Life of an Adventurer in a Harsh World – Part 04
“G-Give me a sec. I need to calm down.”
Hikaru moved away from the girl, about five meters, and the Soul Board disappeared.
“What’s your name?” he asked.
“Why do you ask?”
She was being extremely cautious.
“Ah, I mean, I asked you the way to the guild before. I made it there and got myself a guild card. I wanted to say thanks, and I thought it would be rude not to know your name.”
“Hmm… My name’s Rana.”
Aha! So that really was her Soul Board!
“I see. Thank you. Here’s something to show my gratitude.” He handed her a silver coin.
“Wow! So pretty! Money?!” She was elated.
I’m sorry. This is for science.
Hikaru opened her Soul Board again.
“Unlock Soul Board? Consume 1 point.”
“Uh, it’s nothing.”
The Vitality screen was unlocked.
Her total points had gone down by one.
So not only can I see other people’s Soul Boards, I can spend their points as well.
Hikaru shuddered. He had full access to everyone’s Skill Trees. His Stealth alone was a powerful Skill. What if he searched for trustworthy allies and put points on their magical abilities or sword skills?
Nah, it can’t be that easy.
Hikaru quickly collected himself. Points spent couldn’t be recovered. There was the possibility of his ally turning into an enemy.
He could not spend other people’s points unless they were someone he could really trust—someone he could share his secret with.
“Thanks for everything, Rana,” Hikaru said. “If you’re ever in trouble, I’ll be there to help you.”
Though he felt it was not enough as an apology for using up her points, he gave her one more silver coin anyway. The girl went home ecstatic.
“Now, then…” Hikaru resumed walking. “There’s one more thing.”
When he summoned his own Soul Board earlier, he noticed something. He hadn’t checked it since he first spent his points, so he only saw it now.
Age: 15 | Rank: 4 | 4
His points had increased.
“It definitely has something to do with this.”
There was one thing different from last time: the number below the “Rank” field was now 4.
“When did I gain ranks? If I recall correctly, you only gain ranks when you kill a monster.”
Hikaru couldn’t recall killing any monsters. He picked some poisonous herbs, but he didn’t kill them. He did, however, take down—kill—a human being.
“Wait a sec.”
A monster was defined as a creature that brought harm to humans. A very vague definition.
“What if it’s not about killing monsters specifically, but killing living things that are powerful to some degree…”
In short, he gained ranks by killing Count Morgstadt.
He was honestly thankful for the points. But he had mixed feelings about gaining them through murder. He needed time to think before spending them.
“I think it’s this way.”
Following the route Gloria told him about, Hikaru wound up at a place with an irrigation canal. As he went down a crumbling set of stairs, his nose caught a rank smell that hung thick in the air.
“Hmm… this looks like it.”
He spotted an underground tunnel that ran along the canal—the sewer systems. Sounds of flapping wings came from within. Bats, probably.
Hikaru activated his Stealth, and the bats and rats inside the tunnel calmed down.
I hope I don’t get some weird disease from those things. I doubt the viruses in this world are the same as those on Earth.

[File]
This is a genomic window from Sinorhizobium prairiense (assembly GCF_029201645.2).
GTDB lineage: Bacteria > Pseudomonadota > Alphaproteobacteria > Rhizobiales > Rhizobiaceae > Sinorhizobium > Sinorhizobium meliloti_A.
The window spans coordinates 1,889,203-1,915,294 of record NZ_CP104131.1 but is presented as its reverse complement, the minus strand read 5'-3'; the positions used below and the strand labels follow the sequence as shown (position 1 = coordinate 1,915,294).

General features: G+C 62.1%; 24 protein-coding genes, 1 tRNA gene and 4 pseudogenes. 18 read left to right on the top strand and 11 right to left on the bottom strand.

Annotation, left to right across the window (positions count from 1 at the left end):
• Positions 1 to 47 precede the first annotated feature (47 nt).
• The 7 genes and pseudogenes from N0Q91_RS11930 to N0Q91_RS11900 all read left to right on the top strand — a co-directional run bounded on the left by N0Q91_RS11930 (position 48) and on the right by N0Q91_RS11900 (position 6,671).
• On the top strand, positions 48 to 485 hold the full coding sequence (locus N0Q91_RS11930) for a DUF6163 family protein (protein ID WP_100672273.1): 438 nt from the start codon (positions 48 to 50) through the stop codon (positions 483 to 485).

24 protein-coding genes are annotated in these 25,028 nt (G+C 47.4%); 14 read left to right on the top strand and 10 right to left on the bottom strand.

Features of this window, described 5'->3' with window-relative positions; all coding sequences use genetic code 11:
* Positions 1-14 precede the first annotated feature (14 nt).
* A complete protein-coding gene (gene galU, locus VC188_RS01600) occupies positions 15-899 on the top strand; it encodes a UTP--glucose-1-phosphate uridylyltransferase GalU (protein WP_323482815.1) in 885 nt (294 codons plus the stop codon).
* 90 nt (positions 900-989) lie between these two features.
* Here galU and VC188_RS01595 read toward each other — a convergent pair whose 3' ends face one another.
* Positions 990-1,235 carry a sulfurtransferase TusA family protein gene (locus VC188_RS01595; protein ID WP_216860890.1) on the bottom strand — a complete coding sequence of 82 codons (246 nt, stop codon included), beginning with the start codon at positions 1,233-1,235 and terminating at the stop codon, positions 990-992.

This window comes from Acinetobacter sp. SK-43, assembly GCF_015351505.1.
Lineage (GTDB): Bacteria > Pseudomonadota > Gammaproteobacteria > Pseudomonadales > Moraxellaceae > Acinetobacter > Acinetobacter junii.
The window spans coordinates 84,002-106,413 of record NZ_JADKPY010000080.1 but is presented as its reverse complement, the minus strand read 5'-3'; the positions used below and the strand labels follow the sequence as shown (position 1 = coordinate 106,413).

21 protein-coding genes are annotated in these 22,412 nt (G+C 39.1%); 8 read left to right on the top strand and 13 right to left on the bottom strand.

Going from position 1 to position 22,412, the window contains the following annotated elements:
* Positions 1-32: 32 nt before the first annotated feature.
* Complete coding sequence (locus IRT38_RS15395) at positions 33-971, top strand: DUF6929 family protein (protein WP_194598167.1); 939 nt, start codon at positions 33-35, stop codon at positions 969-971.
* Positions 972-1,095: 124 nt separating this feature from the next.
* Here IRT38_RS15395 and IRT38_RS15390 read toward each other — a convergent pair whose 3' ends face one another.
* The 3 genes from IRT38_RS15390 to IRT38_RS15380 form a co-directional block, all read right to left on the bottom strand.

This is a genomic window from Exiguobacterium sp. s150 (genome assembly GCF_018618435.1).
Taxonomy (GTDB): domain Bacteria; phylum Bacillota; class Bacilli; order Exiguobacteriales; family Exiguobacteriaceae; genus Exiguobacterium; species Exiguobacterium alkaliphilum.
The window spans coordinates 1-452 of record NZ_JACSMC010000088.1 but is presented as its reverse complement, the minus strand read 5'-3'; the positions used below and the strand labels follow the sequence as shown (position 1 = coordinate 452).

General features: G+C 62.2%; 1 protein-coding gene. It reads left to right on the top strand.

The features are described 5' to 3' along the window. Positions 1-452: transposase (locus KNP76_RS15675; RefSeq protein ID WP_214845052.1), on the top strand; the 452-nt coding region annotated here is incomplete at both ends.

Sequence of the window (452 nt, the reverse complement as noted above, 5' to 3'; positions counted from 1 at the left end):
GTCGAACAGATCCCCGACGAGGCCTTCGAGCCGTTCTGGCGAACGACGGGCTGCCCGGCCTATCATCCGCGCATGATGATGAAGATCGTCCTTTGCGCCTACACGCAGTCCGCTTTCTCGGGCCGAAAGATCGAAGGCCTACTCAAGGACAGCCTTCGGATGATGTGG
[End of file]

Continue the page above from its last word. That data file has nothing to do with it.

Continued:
Though he had his Stealth and Blessing on, he proceeded cautiously. The water flowing down the sewers wasn’t that filthy, but the stench was unbearable.
Hikaru searched Roland’s knowledge. Every major city had sewers. Any sorts of excrement and sewage were gathered in one spot underground, where monsters called Chaos Slimes absorbed the filth, purifying the water. As a by-product, these monsters released nitre and compost that merchants would regularly collect.
So this water is from the Chaos Slimes.
Hikaru proceeded through a poorly-made walkway by the sewer. Stones had crumbled in places, exposing the bare dirt underneath. It was getting darker. He contemplated whether to use the small lamp he bought this morning.
Would using a light in this darkness expose him even with his Stealth on? Light could easily extend to places beyond one’s reach. He didn’t think he could expand the range of his Stealth that far.
I’ll just go as far as I can.
Steeling himself, he continued on slowly.
So who the hell is this Kelbeck guy to be living in a place like this? He’s an Artificer, so I’m guessing he makes magic items.
Suddenly he heard voices. The bats stirred.
“For real? Sounds like an easy job…”
Hikaru looked over his shoulder and spotted two men carrying a lamp coming from behind him. Is that Kelbeck? They didn’t look friendly. The scars on their cheeks marked them clearly as thugs.
He hurried on. There was a section along the way where the wall had collapsed, about three meters deep.
Hide and let them pass first? Or go onward?
He thought about it for a bit, then chose to hide. It was an expected choice for him. Stepping on the dirt, he entered the hollow area. He crouched down and held his breath.
“So you met the client.”
“He was like ‘another job well done’.”
“Stealing would be a lot easier.”
“Hey, killing is not allowed.”
“I know that. The boss hates bloodshed.”
“That’s not it. The authorities will step in if someone’s killed.”
“Are you sure? The boss… hmm?”
The pair stopped in their tracks near Hikaru.
“These footprints look small.”
There were footprints left on the mud. Hikaru learned that there was no point in using Stealth if the user was going to leave traces of them behind.
“There’s more orphans in Pond recently. They might’ve wandered in the sewers.”
“You’re probably right…”
They concluded that the footprints were left by orphans.
An expected outcome.
Hikaru was testing if he could hide his tracks as well.